Sensory system

part of the nervous system responsible for processing sensory information
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The sensory system is the way animals find out about their nearby environment and their bodies. To do this they have special devices for collecting data called sense organs. The sense organs act as transducers: they turn energy from the outside or inside of the body into nerve signals. The signals are then very rapidly processed by the brain. The whole arrangement is the sensory system.

An eye turns photons into nerve impulses: the brain's visual cortex turns the impulses into information which the brain can handle. Subjectively, we feel we see the world 'directly'. Actually, the brain has constructed what we see from data given to it by our eyes.

It is usual to say the sensory system has five senses:

  1. Hearing is the sense of sound. Ears hear sounds.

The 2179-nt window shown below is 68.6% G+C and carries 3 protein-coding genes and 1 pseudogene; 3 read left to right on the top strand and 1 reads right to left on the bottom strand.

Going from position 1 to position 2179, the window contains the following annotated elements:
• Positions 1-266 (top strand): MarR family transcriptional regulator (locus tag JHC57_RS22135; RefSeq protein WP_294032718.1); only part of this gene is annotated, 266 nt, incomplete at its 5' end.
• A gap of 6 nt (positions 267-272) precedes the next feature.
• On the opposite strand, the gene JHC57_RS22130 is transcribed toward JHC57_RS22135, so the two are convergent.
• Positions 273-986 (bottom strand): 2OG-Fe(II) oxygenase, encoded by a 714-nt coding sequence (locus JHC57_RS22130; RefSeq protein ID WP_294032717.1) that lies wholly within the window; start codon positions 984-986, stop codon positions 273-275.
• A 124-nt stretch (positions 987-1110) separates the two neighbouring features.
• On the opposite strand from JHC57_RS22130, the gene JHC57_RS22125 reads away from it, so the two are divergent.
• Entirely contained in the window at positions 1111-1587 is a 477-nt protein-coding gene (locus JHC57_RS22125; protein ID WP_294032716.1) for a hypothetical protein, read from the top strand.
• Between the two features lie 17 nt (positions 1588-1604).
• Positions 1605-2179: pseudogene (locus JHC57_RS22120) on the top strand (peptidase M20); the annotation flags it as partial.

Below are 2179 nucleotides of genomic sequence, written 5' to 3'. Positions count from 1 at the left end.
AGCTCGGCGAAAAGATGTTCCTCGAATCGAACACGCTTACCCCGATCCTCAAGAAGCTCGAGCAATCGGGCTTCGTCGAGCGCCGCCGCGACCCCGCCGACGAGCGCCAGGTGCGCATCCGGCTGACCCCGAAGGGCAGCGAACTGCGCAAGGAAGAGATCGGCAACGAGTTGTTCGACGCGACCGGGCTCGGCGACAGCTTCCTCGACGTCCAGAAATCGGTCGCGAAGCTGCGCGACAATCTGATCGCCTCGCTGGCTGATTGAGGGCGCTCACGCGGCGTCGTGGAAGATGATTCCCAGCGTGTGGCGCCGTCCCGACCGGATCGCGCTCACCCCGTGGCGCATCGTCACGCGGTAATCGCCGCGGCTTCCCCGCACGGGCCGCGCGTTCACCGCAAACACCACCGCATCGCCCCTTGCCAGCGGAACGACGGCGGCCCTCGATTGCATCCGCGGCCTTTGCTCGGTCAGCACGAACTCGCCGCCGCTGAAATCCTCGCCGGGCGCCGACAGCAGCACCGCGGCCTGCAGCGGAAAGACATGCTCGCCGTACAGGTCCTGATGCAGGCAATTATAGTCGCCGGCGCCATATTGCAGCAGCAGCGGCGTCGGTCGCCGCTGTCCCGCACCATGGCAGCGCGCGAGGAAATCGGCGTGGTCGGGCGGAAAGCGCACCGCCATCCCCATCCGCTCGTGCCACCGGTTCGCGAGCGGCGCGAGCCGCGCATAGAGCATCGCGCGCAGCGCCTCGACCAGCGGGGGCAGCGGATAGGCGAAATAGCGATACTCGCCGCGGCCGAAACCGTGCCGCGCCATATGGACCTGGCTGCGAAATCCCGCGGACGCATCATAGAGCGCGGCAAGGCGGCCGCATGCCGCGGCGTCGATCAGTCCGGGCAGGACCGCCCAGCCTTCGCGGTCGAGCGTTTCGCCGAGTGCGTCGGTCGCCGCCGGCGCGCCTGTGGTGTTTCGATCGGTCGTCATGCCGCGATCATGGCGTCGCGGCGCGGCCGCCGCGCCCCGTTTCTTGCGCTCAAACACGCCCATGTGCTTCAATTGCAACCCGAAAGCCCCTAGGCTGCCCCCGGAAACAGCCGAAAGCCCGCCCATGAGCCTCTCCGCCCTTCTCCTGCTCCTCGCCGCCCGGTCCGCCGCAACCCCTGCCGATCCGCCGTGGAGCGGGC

2. Sight is the sense of seeing. Eyes see.
  3. Touch is the sense of feeling. Sense organs feel.
  4. Taste is the sense of the flavor. Tongues taste.
  5. Smell is the sense of scent or odor. Noses smell.

There are other senses. For example, we have a sense of equilibrioception which checks our balance, and proprioception which is the sense of the relative position of one's own parts of the body and strength of effort being employed in movement.[1] Fishes have a sense system which no land animal has.[2] It is called the lateral line system. This senses movement and vibration in the water pressure and other functions. Some fish can sense patterns of electrical current in the water.

Handling the data


A huge amount of data comes in from the sensory system. About 11 million pieces of information per second is one estimation, of which ten million comes from our eyes.[3] Of this huge number we only handle about 40 in our conscious mind. The rest is handled non-consciously.[4]


  1. Proske, Uwe; Gandevia, Simon C. (2018-06-18). "Kinesthetic Senses". Comprehensive Physiology. 8 (3). Hoboken, NJ, USA: John Wiley & Sons, Inc.: 1157–1183. doi:10.1002/cphy.c170036. ISBN 9780470650714. PMID 29978899. S2CID 49704241.
  2. Most amphibian larvae have a similar system.
  3. Wilson, Timothy D. 2002. Strangers to ourselves: discovering the adaptive unconscious. Harvard University Press. p24 ISBN 0-674-01382-4
  4. Norretanders T. 1998. The user illusion. transl. J. Sydenham. Viking, New York.